Fundamentally underneath a shell is a TTY. Although it doesn't make up what you could call a CLUI. The terminal interface (text input and output) is implemented in the TTY while command processing is handled by the shell.
In DOS this is more like a batch command processor hints .bat(ch) files. While in Linux a shell is a mini programing language which also includes built in control structures.
That "login" script is actually the init program which is automatically loaded by the kernel after it loads its VFS (init can be incorporated into initram or wait until hard file systems are accessible) and it runs before ttys are loaded. In fact the init program must then setup the TTYs and then load services. sysvinit loads an interpreter shell and then uses init scripts while systemd uses INI like configuration files it calls units. A shell script is not actually needed at all during the boot process or login process but exec is.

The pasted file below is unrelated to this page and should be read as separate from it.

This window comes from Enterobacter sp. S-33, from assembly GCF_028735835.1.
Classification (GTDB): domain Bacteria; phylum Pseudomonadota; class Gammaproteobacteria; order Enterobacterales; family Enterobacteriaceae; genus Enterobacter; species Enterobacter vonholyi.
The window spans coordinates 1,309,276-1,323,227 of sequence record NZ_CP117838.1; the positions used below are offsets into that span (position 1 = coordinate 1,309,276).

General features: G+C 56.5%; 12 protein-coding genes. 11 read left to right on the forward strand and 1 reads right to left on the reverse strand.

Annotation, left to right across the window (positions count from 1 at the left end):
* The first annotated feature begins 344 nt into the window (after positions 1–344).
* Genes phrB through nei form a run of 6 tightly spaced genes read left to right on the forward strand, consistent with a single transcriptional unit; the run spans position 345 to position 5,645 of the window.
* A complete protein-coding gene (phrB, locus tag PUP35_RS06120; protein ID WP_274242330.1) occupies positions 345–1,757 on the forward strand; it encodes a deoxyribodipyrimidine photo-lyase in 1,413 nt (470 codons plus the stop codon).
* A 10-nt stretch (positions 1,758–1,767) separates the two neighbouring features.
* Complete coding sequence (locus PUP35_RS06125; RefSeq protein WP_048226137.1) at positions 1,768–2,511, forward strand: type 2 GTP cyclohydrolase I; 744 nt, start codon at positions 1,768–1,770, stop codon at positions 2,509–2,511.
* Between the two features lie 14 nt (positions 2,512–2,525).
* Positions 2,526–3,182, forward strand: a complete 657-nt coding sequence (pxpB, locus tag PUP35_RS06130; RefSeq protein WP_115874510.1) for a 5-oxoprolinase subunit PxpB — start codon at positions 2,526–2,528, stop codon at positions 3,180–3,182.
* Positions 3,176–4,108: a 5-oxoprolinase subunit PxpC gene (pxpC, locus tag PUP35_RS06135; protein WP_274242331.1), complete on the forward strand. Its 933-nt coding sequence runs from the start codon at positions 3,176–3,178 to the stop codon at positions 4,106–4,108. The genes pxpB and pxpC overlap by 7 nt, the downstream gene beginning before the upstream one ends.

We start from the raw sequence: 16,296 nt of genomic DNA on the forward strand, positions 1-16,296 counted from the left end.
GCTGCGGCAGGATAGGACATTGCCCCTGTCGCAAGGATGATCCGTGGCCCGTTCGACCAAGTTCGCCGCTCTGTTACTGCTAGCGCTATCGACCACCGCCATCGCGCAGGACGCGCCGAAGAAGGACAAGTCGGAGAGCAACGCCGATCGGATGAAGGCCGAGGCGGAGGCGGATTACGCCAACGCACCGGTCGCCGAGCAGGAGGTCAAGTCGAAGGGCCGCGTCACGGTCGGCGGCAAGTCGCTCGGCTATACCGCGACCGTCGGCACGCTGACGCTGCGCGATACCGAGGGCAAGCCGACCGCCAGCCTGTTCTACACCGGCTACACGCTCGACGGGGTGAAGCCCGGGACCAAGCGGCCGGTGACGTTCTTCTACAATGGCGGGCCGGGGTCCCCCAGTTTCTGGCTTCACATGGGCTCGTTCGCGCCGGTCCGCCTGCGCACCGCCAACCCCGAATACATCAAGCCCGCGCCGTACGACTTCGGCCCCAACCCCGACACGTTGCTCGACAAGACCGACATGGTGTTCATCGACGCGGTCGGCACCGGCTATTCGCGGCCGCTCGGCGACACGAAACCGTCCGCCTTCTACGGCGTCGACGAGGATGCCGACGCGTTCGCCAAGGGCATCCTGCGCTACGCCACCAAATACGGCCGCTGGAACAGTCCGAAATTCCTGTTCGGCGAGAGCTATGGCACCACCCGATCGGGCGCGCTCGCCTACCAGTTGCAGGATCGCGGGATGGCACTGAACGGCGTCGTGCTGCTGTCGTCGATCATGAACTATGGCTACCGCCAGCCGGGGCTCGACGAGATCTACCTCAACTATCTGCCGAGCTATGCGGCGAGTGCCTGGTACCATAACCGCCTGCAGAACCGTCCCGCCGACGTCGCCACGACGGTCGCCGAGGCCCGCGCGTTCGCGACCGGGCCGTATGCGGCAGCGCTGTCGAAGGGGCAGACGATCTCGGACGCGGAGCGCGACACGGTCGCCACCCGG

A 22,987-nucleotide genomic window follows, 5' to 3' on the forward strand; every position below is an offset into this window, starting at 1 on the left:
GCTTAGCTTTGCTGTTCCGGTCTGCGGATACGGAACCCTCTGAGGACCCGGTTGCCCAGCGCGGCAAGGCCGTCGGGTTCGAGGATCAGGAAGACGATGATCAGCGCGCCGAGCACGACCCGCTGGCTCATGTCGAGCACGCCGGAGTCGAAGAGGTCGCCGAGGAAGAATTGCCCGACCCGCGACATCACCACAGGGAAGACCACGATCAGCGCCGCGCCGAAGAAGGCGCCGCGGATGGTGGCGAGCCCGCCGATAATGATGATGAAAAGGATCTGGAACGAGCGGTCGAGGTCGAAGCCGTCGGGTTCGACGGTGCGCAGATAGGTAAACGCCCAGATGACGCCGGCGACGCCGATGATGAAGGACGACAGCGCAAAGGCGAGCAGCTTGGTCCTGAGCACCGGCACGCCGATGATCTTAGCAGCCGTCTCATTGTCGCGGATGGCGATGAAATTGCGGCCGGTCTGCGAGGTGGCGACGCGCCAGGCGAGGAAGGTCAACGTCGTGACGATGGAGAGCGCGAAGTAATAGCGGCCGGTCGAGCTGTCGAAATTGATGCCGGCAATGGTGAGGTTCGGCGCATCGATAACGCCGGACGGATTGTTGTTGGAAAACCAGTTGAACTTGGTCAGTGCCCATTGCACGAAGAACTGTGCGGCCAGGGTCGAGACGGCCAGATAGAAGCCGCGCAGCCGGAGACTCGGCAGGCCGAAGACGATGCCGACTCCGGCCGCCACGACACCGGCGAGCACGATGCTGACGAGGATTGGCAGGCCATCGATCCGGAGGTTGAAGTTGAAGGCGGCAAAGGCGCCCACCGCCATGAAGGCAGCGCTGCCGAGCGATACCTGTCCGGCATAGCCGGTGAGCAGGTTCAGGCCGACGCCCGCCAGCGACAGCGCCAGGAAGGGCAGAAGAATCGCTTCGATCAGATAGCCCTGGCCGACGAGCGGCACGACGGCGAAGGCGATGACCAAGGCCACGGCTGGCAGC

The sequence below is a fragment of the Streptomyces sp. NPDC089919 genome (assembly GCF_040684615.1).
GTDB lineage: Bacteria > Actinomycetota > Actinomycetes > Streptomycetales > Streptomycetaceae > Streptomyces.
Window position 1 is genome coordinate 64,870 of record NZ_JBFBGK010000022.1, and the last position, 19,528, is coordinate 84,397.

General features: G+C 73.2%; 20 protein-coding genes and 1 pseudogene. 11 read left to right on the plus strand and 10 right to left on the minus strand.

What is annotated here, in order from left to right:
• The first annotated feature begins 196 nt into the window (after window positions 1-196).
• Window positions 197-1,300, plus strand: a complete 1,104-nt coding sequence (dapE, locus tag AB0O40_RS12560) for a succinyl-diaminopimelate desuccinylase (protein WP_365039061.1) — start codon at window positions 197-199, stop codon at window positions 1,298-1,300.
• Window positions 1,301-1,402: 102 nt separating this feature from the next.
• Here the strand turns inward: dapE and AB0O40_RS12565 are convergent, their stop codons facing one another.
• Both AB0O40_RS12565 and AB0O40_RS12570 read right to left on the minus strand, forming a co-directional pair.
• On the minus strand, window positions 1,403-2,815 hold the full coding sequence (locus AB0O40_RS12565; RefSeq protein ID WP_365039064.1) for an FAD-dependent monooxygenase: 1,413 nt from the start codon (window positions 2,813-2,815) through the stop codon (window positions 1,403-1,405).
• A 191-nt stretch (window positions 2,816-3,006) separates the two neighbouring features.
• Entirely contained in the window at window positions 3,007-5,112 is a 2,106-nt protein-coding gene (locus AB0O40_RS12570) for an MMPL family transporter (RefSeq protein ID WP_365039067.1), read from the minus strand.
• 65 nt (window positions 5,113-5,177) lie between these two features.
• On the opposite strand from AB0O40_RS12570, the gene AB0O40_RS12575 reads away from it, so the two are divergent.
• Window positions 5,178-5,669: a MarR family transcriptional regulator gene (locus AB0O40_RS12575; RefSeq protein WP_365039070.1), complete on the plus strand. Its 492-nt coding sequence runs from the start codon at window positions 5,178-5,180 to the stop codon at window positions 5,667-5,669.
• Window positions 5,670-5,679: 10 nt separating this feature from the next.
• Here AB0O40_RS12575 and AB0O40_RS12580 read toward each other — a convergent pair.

The TTY is built into the kernel but can not interact with the user. Several commands such a login interact with the user over a TTY but are not technically command processors or shells. Other basic examples exist like the reset button on your router is technically a minimal way of interacting with the system. But any program attached to a TTY can take standard input and output from the TTY and process commands.
Ignoring the fact that you really need a shell to meaningfully interact with the system the most basic way you interact with the kernel is through system calls and the most basic one that passes messages is exec which is how command arguments are passed along.